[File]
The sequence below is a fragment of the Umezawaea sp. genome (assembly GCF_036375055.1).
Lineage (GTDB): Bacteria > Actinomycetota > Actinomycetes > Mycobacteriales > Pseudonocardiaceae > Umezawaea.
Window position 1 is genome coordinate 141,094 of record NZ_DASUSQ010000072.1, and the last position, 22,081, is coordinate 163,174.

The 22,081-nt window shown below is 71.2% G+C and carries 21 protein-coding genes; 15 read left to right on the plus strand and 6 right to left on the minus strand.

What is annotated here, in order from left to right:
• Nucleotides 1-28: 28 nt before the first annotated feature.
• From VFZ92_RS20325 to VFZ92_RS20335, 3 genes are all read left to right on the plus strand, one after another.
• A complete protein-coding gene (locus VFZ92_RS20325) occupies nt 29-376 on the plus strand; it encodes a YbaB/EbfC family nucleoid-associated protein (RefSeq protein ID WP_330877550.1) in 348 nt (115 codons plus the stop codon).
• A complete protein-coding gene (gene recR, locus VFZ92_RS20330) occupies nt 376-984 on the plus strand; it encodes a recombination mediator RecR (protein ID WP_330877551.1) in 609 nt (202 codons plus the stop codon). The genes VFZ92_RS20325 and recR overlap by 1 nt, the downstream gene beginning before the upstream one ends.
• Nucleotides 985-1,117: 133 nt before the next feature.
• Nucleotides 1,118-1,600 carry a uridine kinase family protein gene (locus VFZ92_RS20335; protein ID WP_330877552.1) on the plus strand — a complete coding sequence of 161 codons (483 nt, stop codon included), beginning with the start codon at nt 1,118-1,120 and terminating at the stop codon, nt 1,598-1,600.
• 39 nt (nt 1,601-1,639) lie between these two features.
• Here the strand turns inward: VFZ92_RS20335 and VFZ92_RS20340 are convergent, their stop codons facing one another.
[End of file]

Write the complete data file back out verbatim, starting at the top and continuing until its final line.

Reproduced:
The sequence below is a fragment of the Umezawaea sp. genome (assembly GCF_036375055.1).
Lineage (GTDB): Bacteria > Actinomycetota > Actinomycetes > Mycobacteriales > Pseudonocardiaceae > Umezawaea.
Window position 1 is genome coordinate 141,094 of record NZ_DASUSQ010000072.1, and the last position, 22,081, is coordinate 163,174.

The 22,081-nt window shown below is 71.2% G+C and carries 21 protein-coding genes; 15 read left to right on the plus strand and 6 right to left on the minus strand.

What is annotated here, in order from left to right:
• Nucleotides 1-28: 28 nt before the first annotated feature.
• From VFZ92_RS20325 to VFZ92_RS20335, 3 genes are all read left to right on the plus strand, one after another.
• A complete protein-coding gene (locus VFZ92_RS20325) occupies nt 29-376 on the plus strand; it encodes a YbaB/EbfC family nucleoid-associated protein (RefSeq protein ID WP_330877550.1) in 348 nt (115 codons plus the stop codon).
• A complete protein-coding gene (gene recR, locus VFZ92_RS20330) occupies nt 376-984 on the plus strand; it encodes a recombination mediator RecR (protein ID WP_330877551.1) in 609 nt (202 codons plus the stop codon). The genes VFZ92_RS20325 and recR overlap by 1 nt, the downstream gene beginning before the upstream one ends.
• Nucleotides 985-1,117: 133 nt before the next feature.
• Nucleotides 1,118-1,600 carry a uridine kinase family protein gene (locus VFZ92_RS20335; protein ID WP_330877552.1) on the plus strand — a complete coding sequence of 161 codons (483 nt, stop codon included), beginning with the start codon at nt 1,118-1,120 and terminating at the stop codon, nt 1,598-1,600.
• 39 nt (nt 1,601-1,639) lie between these two features.
• Here the strand turns inward: VFZ92_RS20335 and VFZ92_RS20340 are convergent, their stop codons facing one another.